Book – Nederlandsche volksoverleveringen en Godenleer – L. Ph. C. van den Bergh
Article (PDF): Baduhenna – Rijksuniversiteit Groningen (no longer available)
Website: Forgotten Gods – Reginheim
Website: Good Ol’ Wikipedia

So that’s it for the second installment of the Dutch Mythology series! Let me know what you think, or if you have a request for the next bit of mythology information. ‘Til next time!

7 thoughts on “Dutch Myths: Baduhenna

  1. Hello, I was hoping that you may be able to help. I have been looking trying to find the gods that the Dutch worshiped before Christianity. Most of the names I have found are all over the place your writing has helped. The only god that I knew of was that of Donda (thor). What I am planning on doing is to find out more about the Dutch mythology, and tips or pointers? I am working on some Viking style armour and I want to have the Dutch gods names in there. Plus I get to learn more about my people. Thank you for any help. Thank you for your time. Take care, stay safe and healthy.

    – M. R. Borg

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    1. Hi Marten, I had to step back from this site for a little while, so I don’t know if this reply has any use anymore or if it’s too late. Most information I have on the Gods is in Dutch, am I right I’m assuming you don’t speak that? Here in the Netherlands we worshipped the Germanic Gods, which are, indeed, the Norse Gods with different names. Odin became Wodan or insome regions Woens, Thor became Donar or Thunar, Freya is Freija, and so forth. Google should help you out on that one. Now, we also had local Gods. I wrote a bit of a short list here in the post about Dutch Gods for D&D that might help. Should you need more info or have more questions, feel free to reach out. I promise to keep a bit of a closer eye on the site from now on 😉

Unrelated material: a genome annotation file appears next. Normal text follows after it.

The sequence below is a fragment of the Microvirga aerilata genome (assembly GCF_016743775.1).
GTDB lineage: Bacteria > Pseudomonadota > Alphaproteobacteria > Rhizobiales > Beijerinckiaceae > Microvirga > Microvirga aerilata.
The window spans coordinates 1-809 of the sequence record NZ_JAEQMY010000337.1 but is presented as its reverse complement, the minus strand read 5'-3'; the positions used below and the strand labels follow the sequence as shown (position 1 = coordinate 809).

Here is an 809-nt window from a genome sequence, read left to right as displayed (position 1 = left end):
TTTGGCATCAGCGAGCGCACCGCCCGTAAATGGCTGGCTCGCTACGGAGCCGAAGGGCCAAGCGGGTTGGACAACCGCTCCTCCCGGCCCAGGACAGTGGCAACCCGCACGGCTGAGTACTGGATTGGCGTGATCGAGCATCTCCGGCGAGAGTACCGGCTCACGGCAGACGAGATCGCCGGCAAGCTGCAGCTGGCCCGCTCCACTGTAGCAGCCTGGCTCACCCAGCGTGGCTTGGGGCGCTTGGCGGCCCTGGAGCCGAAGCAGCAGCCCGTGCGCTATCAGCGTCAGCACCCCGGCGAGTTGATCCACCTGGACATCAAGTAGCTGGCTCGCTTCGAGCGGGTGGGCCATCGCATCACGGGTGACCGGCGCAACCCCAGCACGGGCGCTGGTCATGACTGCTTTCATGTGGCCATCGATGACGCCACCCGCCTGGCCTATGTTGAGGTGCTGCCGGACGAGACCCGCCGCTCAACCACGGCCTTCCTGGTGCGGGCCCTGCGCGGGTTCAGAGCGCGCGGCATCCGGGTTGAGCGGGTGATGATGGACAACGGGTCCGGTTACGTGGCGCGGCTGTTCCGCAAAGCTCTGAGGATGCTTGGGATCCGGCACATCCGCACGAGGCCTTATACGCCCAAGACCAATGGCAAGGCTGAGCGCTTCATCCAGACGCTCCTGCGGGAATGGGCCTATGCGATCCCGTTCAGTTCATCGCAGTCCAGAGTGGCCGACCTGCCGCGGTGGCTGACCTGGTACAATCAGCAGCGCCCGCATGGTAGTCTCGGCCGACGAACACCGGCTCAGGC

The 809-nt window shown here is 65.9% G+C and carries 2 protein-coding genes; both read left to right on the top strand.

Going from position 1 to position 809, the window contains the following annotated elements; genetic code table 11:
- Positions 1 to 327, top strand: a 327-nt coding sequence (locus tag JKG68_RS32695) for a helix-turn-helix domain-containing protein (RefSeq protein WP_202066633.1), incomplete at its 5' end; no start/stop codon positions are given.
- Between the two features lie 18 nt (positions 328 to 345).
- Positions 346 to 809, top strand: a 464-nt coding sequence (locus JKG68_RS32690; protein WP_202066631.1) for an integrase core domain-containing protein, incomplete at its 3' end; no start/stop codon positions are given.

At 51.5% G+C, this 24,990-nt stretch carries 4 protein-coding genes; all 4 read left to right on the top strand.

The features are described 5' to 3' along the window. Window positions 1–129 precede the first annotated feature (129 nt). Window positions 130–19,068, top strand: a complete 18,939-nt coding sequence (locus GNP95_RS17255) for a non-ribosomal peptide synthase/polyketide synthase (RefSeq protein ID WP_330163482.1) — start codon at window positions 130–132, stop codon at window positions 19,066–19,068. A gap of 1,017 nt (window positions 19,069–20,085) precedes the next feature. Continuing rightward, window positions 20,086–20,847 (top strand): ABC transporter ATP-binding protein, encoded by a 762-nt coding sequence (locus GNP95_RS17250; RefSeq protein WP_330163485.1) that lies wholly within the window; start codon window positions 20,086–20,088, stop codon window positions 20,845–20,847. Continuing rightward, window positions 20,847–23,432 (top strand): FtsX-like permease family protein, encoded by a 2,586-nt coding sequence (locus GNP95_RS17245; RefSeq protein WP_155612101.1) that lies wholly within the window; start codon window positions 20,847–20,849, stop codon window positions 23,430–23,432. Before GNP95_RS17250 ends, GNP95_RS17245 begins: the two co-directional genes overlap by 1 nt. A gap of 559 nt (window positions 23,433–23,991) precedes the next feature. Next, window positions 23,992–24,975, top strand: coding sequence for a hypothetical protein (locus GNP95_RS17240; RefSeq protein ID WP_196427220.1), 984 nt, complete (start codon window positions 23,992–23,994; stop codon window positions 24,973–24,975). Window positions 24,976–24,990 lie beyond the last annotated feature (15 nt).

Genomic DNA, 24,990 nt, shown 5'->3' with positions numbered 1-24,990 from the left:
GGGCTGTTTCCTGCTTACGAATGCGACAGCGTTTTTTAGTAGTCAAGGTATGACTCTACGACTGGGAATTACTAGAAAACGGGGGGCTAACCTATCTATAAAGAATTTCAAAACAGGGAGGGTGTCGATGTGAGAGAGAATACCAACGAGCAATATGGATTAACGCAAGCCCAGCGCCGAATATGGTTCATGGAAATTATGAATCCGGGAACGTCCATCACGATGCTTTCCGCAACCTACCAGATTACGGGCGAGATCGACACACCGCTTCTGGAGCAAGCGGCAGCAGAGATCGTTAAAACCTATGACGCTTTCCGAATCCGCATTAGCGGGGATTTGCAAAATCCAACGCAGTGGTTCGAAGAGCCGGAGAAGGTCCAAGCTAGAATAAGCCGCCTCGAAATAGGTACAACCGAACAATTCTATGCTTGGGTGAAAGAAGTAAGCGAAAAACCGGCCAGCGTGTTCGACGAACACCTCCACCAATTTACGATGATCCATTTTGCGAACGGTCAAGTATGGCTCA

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      1. Hello,
        Thank you for getting back to me. Yeah I knew about the Germanic gods also being Dutch gods. But I have also read that some Celtic gods were also Dutch gods but that is harder to get ahold of. And my ancestors came from the Netherlands, so I would like to know more. I am putting Dutch gods and goddess names in rune in my lamellar armour. Thank you again for getting back to me. You have been a great help, thank you. Take care and have a great rest of the week.

        – M. R. Borg

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      2. Hi Marten, I’m not a historian, so I know nothing for sure, but this is what I have found in my research. The “problem” with the Celtic Gods is two parted. First the Netherlands were close to the border of the continental celtic tribe lands. We were traders, so a lot of those border cultures mixed and matched to where we don’t really from some of the Gods if they were Celtic or Germanic. Secondly, we were one of the most important trade routes, sea faring wise. So some of “our” deities were taken overseas to Britannia and incorporated there. So you have a melting pot of deities which we often know nothing about except for the name and two or three stone inscriptions. This makes it more difficult.
        I’d be very curious to see the armor when it is finished, and to which runic alphabet you will be using!
        Greetings and have a great night!

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      3. Yeah am no historian as well. I just find this stuff interesting. And as for the rune set. From what I have seen, they said that the Friesians used the Anglo Saxon rune set. And most of those letters can be found in the metal stamp set of the elder futhark. So that is the one am going with. Thanks again for your time and help.